(CNN) -- On Friday, the biggest football tournament you've probably never heard of will begin as 16 nations -- from Japan's wild Pacific coastline to the faded grandeur of Syria's Mediterranean beaches -- converge on the tiny emirate of Qatar for the 2011 AFC Asian Cup.
It is Asia's equivalent of the African Cup of Nations or the European Championship, and has in the past been seen as the poor relation to soccer's traditional super powers; but that could all be about to change.
Since South Korea and Japan co-hosted the 2002 World Cup, the Asian game has exploded, with players like Manchester United's Park Ji-Sung now plying their trade at the very highest level.
The balance of power in football shifted even further last month when it was announced that Asian Cup hosts Qatar would now also stage the 2022 World Cup.
"The World Cup had to return to Asia," explained John Duerden, an Asian football expert and journalist based in South Korea.
"The continent is home to more than half of the world's population and deserves to host the biggest sporting event at least once every two decades. Qatar 2022 can help it go to the next level."
To prove the point just two of this month's Asian Cup teams, India and China, represent close to half the world's population by themselves. And although neither India nor China are likely to win the Asian Cup, the competition is diverse and wide open.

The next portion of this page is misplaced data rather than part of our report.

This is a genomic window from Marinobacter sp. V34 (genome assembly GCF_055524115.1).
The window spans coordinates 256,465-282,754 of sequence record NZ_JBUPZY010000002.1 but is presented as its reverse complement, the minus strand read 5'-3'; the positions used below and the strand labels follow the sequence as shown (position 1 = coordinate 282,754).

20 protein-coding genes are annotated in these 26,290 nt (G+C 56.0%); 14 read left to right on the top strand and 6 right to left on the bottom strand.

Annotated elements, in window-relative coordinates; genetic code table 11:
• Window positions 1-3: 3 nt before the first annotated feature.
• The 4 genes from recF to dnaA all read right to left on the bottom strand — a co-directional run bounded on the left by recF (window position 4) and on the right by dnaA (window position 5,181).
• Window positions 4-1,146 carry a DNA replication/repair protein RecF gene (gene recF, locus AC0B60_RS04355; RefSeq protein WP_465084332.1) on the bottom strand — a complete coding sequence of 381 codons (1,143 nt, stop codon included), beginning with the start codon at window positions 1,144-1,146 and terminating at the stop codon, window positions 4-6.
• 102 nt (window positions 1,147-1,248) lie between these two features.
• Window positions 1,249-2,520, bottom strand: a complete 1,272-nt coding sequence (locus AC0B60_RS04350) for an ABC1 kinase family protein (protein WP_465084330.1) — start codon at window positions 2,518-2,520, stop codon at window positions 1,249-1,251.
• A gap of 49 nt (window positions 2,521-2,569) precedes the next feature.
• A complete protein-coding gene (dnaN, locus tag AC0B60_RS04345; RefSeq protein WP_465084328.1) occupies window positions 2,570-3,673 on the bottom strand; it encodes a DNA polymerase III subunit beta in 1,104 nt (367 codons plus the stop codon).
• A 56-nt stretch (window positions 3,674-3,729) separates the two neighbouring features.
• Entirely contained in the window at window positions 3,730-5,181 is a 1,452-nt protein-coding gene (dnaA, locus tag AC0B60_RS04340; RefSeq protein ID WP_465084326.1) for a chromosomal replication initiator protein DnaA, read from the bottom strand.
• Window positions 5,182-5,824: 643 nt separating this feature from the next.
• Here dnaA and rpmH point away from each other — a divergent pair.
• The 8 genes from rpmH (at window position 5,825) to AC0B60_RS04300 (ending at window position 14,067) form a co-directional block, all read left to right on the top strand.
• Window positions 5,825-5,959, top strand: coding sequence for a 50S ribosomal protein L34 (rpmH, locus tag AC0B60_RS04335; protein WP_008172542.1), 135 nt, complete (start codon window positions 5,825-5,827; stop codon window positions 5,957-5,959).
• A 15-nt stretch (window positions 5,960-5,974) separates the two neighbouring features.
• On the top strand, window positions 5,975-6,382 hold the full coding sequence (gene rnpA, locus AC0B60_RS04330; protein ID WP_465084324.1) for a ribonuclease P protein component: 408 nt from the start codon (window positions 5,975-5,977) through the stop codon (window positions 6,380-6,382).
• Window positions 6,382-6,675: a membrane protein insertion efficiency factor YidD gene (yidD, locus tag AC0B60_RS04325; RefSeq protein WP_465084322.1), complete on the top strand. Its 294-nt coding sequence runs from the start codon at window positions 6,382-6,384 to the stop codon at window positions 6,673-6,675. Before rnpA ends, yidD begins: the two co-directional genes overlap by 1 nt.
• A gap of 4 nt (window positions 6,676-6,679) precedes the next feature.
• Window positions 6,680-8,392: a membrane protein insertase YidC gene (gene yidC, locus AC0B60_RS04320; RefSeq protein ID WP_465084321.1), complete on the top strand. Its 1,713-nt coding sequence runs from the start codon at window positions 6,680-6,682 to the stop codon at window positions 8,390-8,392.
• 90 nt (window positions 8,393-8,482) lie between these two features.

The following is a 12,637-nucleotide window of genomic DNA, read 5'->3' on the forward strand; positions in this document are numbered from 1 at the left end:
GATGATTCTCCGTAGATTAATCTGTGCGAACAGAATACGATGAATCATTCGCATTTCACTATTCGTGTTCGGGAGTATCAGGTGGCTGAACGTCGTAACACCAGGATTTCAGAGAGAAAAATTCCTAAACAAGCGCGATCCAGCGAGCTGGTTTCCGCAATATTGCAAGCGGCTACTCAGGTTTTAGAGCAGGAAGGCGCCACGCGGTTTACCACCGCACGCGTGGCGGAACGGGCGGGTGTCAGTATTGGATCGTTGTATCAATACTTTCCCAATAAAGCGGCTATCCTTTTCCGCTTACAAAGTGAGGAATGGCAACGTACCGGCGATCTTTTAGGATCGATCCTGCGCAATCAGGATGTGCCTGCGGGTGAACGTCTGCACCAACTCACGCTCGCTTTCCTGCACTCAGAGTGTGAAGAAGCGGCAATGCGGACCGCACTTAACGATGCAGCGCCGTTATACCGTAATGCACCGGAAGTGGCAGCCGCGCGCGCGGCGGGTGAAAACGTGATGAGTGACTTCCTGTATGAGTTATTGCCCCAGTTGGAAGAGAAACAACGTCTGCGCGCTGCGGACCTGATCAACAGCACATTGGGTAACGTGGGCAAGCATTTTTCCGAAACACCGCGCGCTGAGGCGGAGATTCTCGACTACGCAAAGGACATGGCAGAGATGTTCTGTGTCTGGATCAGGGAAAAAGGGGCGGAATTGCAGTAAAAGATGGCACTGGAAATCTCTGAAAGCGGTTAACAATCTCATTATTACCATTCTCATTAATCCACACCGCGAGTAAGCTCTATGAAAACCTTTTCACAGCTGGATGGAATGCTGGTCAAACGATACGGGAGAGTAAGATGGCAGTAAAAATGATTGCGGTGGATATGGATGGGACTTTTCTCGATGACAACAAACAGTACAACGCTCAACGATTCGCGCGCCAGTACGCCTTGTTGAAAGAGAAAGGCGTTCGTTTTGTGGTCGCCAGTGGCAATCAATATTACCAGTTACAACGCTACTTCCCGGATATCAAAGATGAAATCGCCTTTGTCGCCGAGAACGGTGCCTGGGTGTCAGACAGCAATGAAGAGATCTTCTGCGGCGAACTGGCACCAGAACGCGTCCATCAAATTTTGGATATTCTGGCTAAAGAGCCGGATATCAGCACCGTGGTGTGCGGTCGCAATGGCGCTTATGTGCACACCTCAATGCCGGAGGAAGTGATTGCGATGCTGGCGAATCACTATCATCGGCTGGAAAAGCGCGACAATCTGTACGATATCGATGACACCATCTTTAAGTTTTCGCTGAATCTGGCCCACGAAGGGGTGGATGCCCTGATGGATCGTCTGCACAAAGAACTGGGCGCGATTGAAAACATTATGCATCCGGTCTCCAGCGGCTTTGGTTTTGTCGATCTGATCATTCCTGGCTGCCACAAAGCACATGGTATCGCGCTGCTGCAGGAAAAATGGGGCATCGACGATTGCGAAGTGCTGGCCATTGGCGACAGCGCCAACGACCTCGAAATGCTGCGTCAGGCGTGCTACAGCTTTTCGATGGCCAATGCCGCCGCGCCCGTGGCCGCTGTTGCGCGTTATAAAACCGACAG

"Just look at Group D," said Duerden. "It contains three 'Axis of Evil' members, teams from Australia to Uzbekistan compete, and it's open. Any one of seven or eight teams could win it."
Apart from the World Cup, no other football tournament can boast such a large audience. Hundreds of millions will tune in to watch the final in Doha's Khalifa Stadium on January 29, and that interest can only increase.
"There are 3.7 billion people in Asia," said Asian Football Confederation chief Mohammed bin Hammam, who is seen as the main challenger to Sepp Blatter in next June's FIFA election. "We have the right to dream to challenge Europe as the future of football."
Duerden agrees that the future of football lies in Asia. "Asia is going to be huge in football this century," he said. "The increasing wealth, the massive population and the overall love of football will ensure that. The way it has developed is incredible."
The hosts: Qatar
All eyes will be on Qatar following their shock victory in the race to host the 2022 World Cup. Interestingly, the AFC agreed to move the tournament, usually played in the summer, to the winter to avoid Qatar's harsh temperatures.